# broadcast the data to other users
                for user_name, user_stream in self.users.items():
                    if user_name != current_user_name:
                        await user_stream.send_all(
                            f"<{current_user_name}> : ".encode() + data

            del self.users[current_user_name]
            for user_name, user_stream in self.users.items():
                await user_stream.send_all(
                    f"<meta>: {current_user_name} left\n".encode()
        except KeyError:

async def main():
    await trio.serve_tcp(ChatServer().server, port=12345)

Run it using python and open two telnet clients using telnet localhost 12345 in separate terminals. This is how our chat can look like:

telnet localhost 12345
Connected to localhost.
Escape character is '^]'.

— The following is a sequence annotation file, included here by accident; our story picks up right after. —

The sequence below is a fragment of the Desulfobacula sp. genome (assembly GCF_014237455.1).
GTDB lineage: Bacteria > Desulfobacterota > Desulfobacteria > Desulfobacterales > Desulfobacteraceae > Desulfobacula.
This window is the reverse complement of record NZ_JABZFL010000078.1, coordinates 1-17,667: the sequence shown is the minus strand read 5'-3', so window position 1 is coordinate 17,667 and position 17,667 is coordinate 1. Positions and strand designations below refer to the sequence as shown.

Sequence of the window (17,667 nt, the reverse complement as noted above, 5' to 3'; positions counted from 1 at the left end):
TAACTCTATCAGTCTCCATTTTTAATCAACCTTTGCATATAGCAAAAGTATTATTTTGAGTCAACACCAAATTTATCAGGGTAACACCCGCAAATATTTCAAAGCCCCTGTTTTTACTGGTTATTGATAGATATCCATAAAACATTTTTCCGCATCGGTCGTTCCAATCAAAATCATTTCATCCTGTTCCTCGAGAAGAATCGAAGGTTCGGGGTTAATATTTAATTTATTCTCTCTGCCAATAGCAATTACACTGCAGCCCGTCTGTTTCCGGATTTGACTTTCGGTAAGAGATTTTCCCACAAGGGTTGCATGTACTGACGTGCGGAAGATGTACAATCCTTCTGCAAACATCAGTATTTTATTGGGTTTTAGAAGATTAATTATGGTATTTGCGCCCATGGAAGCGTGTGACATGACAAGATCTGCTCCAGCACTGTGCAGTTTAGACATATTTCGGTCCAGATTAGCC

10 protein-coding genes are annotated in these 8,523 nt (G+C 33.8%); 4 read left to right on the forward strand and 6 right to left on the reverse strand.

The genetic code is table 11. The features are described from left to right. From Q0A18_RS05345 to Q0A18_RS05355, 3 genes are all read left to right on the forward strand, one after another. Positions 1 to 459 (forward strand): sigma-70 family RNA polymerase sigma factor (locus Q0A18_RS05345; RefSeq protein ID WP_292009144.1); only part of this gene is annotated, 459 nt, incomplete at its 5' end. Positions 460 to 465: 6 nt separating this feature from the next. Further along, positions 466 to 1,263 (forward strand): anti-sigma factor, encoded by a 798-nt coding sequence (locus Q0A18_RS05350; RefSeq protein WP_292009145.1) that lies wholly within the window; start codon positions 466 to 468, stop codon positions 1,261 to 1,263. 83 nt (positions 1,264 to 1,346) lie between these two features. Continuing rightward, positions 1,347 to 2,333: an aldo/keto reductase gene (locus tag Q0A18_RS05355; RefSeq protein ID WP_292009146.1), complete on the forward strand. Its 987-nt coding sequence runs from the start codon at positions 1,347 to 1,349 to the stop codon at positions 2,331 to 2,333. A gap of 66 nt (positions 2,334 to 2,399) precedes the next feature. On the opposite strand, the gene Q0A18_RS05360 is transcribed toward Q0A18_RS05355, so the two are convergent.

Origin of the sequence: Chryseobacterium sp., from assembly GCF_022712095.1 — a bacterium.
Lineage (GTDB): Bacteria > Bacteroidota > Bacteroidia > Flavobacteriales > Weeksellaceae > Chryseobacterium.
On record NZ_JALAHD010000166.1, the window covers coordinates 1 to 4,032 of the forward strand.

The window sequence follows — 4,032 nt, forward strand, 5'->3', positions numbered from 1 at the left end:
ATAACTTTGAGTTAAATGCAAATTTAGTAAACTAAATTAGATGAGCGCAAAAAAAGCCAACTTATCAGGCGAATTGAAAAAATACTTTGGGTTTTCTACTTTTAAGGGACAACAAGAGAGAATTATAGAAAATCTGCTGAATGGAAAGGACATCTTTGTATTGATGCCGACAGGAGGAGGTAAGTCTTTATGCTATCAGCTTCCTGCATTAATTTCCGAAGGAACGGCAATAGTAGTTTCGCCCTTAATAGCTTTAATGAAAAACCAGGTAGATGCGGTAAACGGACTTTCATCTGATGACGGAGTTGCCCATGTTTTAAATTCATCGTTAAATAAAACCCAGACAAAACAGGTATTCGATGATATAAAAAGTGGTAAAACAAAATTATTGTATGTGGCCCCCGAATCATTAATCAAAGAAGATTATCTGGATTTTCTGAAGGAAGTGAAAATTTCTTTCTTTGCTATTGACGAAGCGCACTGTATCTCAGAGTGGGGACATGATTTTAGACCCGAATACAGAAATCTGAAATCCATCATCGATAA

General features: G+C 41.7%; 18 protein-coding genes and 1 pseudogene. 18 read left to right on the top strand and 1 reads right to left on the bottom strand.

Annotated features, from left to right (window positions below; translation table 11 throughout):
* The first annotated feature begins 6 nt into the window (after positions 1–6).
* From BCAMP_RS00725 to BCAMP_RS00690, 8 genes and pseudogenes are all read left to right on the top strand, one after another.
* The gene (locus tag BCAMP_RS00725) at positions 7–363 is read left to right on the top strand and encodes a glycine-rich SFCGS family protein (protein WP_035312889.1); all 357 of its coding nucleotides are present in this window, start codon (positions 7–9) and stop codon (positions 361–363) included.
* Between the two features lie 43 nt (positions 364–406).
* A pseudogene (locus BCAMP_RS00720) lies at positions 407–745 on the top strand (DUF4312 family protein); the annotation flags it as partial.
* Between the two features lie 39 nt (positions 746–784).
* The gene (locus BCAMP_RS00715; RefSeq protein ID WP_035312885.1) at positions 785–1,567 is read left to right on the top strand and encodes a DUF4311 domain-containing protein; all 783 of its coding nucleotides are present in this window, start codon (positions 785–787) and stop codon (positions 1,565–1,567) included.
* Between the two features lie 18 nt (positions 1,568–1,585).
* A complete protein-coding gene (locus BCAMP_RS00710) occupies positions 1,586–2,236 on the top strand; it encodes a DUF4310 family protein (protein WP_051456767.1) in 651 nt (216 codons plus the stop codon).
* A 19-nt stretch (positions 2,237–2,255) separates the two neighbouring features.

<meta>: Please enter username: alice
<meta>: Welcome alice.
<meta>: bob joined the chat.
hi bob
<bob> : hi alice, how are you
I'm doing great thanks
<bob> : bye, I gotta go
<meta>: bob left

That was not so hard! Writing this code was also easier because error messages show the actual stacktrace. You can contrast this code with the implementation in twisted. Note how our code doesn’t involve the callback model twisted uses and reads like a sequential code. Thanks to the nurseries, our code is simpler and didn’t have to use ‘magical’ classes like the twisted version.


The difference made by this simplicity is tangible. Consider RFC 8305 “Happy Eyeballs” that humbly wanted to do parallel connections but with a cascading delay between them (see the below pic). Looks simple right? If we use twisted or its spiritual successor asyncio, we have to write around hard to understand 600 lines of code while trio’s version is less than 40 lines [1, 2].

Happy Eyeballs algorithm. Source: Softwaremill Concurrent programming

Elimination of GOTO resulted in a loss of a superpower for the programmers. But then not all programmers are superheroes. Removing GOTO made programming accessible to puny humans like myself. Likewise, nurseries limit us by forcing us to do structured concurrent programming but makes it whole lot easier.